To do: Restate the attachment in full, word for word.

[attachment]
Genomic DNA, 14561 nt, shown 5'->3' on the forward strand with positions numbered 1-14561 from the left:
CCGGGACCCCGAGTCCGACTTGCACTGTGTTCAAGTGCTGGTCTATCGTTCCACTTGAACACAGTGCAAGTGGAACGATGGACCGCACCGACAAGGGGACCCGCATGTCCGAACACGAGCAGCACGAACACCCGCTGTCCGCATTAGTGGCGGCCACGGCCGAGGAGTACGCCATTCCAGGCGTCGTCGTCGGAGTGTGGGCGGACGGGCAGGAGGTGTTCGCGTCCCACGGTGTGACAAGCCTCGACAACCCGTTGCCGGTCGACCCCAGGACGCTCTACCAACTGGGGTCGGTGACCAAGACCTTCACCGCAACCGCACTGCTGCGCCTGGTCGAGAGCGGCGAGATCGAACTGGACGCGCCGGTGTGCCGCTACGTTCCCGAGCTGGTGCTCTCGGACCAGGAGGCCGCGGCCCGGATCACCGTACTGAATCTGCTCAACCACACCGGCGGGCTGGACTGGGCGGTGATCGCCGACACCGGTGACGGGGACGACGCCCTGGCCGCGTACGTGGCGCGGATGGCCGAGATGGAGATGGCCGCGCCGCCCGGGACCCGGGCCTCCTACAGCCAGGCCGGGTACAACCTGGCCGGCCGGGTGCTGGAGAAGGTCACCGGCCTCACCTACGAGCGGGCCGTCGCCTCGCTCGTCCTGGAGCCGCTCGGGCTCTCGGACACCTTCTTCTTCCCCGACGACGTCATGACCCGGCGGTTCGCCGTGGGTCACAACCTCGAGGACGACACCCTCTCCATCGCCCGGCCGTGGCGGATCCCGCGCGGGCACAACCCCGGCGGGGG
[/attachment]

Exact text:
Genomic DNA, 14561 nt, shown 5'->3' on the forward strand with positions numbered 1-14561 from the left:
CCGGGACCCCGAGTCCGACTTGCACTGTGTTCAAGTGCTGGTCTATCGTTCCACTTGAACACAGTGCAAGTGGAACGATGGACCGCACCGACAAGGGGACCCGCATGTCCGAACACGAGCAGCACGAACACCCGCTGTCCGCATTAGTGGCGGCCACGGCCGAGGAGTACGCCATTCCAGGCGTCGTCGTCGGAGTGTGGGCGGACGGGCAGGAGGTGTTCGCGTCCCACGGTGTGACAAGCCTCGACAACCCGTTGCCGGTCGACCCCAGGACGCTCTACCAACTGGGGTCGGTGACCAAGACCTTCACCGCAACCGCACTGCTGCGCCTGGTCGAGAGCGGCGAGATCGAACTGGACGCGCCGGTGTGCCGCTACGTTCCCGAGCTGGTGCTCTCGGACCAGGAGGCCGCGGCCCGGATCACCGTACTGAATCTGCTCAACCACACCGGCGGGCTGGACTGGGCGGTGATCGCCGACACCGGTGACGGGGACGACGCCCTGGCCGCGTACGTGGCGCGGATGGCCGAGATGGAGATGGCCGCGCCGCCCGGGACCCGGGCCTCCTACAGCCAGGCCGGGTACAACCTGGCCGGCCGGGTGCTGGAGAAGGTCACCGGCCTCACCTACGAGCGGGCCGTCGCCTCGCTCGTCCTGGAGCCGCTCGGGCTCTCGGACACCTTCTTCTTCCCCGACGACGTCATGACCCGGCGGTTCGCCGTGGGTCACAACCTCGAGGACGACACCCTCTCCATCGCCCGGCCGTGGCGGATCCCGCGCGGGCACAACCCCGGCGGGGG